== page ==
Pondering how much of what we define as being characteristic of one gender or the other is entertaining until it intersects with real life in ways that become tragic.  The story of David Reimer as described in the book As Nature Made Him is heartbreaking.  A boy disfigured in a circumcision accident, he was raised as a girl as was recommended by experts at the time.  Since he had an identical twin brother he was perfect fodder for that kind of social experiment in the 1970s, and the confusion and torment it caused him and his family was devastating.  How do we innately know what sex we are?  David knew somehow.  Would I?  If I were in the wrong body would it matter?  If I had enough freedom to express myself regardless without ridicule or discrimination would I care?

Because the sex you are is not even as simple as biology as much as many would like to assume it is.  If you are born with XY chromosomes but have androgen insensitivity you may be genetically male, but have developed outwardly as female.  Do women in that situation simply get to be thought of as women with additional medical issues, or as male or female with some sort of asterisk?  Who decides?  There are many degrees of being intersex where both kinds of sexual characteristics are present and the individual must decide for him or herself which sex to identify with.  Some take a while to choose, and there are even some who simply don't.

But I find it interesting that most people feel they must know what sex someone is.  We don't allow a middle ground, even though there are people who exist there.  We are uncomfortable without the right pronoun to use, but why is that?  The sex of my husband matters to me, but the sex of anyone else really shouldn't since there is no one else I plan to have a sexual relationship with.  Of what importance is that information if sex isn't involved?  And yet, I love a good girls' night out, so there is a distinction.  I just can't figure out completely what it is.

My own personal theory is this:  People are social beings who want to feel like they belong.  We have tribal instincts and form our own identities based on the groups we are a part of.  We have a need to define ourselves and know what we are in relation to others.  The earliest categories of people we are exposed to are men and women.  And it becomes important to us to know which camp we are in.  If you know you are a boy or a girl you can either go with what you observe your group is doing, or rebel against it, but either way you are defining yourself based on those basic categories.  To suggest maybe those categories are not so clear cut is unnerving.  People are uncomfortable with deviations in others because it challenges how we've learned to define ourselves.  But I don't think it has to be this way.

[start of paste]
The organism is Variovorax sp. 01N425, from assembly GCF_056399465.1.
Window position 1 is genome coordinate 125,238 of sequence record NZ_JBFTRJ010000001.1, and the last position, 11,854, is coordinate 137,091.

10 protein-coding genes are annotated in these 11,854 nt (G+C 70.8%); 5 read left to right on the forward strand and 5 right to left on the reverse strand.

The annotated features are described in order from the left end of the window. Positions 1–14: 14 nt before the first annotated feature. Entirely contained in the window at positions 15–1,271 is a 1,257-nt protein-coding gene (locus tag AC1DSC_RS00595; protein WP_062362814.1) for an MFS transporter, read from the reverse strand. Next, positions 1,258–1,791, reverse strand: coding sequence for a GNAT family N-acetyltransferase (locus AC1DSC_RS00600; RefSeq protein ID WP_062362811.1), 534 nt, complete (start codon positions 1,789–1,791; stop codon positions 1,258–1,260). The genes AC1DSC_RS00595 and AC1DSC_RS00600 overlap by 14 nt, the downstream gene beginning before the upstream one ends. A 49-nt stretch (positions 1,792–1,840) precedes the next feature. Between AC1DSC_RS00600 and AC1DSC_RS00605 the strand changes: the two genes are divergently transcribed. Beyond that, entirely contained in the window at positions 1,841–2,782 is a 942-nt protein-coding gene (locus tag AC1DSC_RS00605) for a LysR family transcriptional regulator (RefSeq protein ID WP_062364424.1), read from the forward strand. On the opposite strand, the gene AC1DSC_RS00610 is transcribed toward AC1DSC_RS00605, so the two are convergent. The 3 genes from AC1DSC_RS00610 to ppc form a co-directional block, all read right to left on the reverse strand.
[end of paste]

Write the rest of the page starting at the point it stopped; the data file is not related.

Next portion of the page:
Part of what bothered me with the whole concept of "Women are not women anymore" was that the examples laid out were based on traditional gender roles about division of labor.  That men work and change flat tires and women keep the house nice and enjoy being cared for.  I don't have any problem with couples for whom that works.  But part of the reason that idealized 1950s vision didn't last was that it not only limited women, it limited men as well.  Not all men want to be excluded from the daily lives of their kids or shoulder the entire burden of being the breadwinner which often forced them into jobs they didn't like.  Personally, I like being home and taking care of things there more than I get to, but I also like being in the world.  I like running a store with my husband.  I like being an example to my kids of creating my own work to help support us.  Does that make me not a woman?  Or less of one?

To suggest that because women can do more for themselves now than in the past makes us "not women" seems crazy to me.  Because you know where some cultures draw the line?  At things like reading.  There are parts of the world where simply educating girls is seen as a threat against what people want to define as masculine and feminine.  There are many places where women still don't have a vote, and in Saudi Arabia women aren't allowed to drive.  People impose artificial distinctions and requirements based on sex all the time.  The ones we're accustomed to or match our own sensibilities seem natural, and the ones on the outside seem irrational, but all of them need to be examined periodically to make sure people aren't being unintentionally suffocated under the weight of arbitrary distinctions that we enforce like rules.

A big problem I see with trying to define gender differences in stark terms comes down to devaluing women and girls.  One of my biggest pet peeves is when I hear men trying to motivate other men or boys into being tough by comparing them to girls.  I think by being on the receiving end of most sexual acts we are considered deserving of less respect somehow.  In recent years I've come to realize I'm also guilty of ranking 'girlie' things as lesser.  It's not better if my girls are playing with trucks or robots over dress up clothes or dolls.  I'm just happy they are using their imaginations and expressing themselves, but there was a time when I cringed at the color pink.  But pink is just a color.  To pretend otherwise is to give it power it doesn't have.  (And, actually, pink is kind of magical since in reality there is no pink wavelength.  Our brains process a combination of red and violet to get pink, but you could almost define pink as a state of mind.  That idea keeps me entertained in the Barbie aisle at the store, anyway.)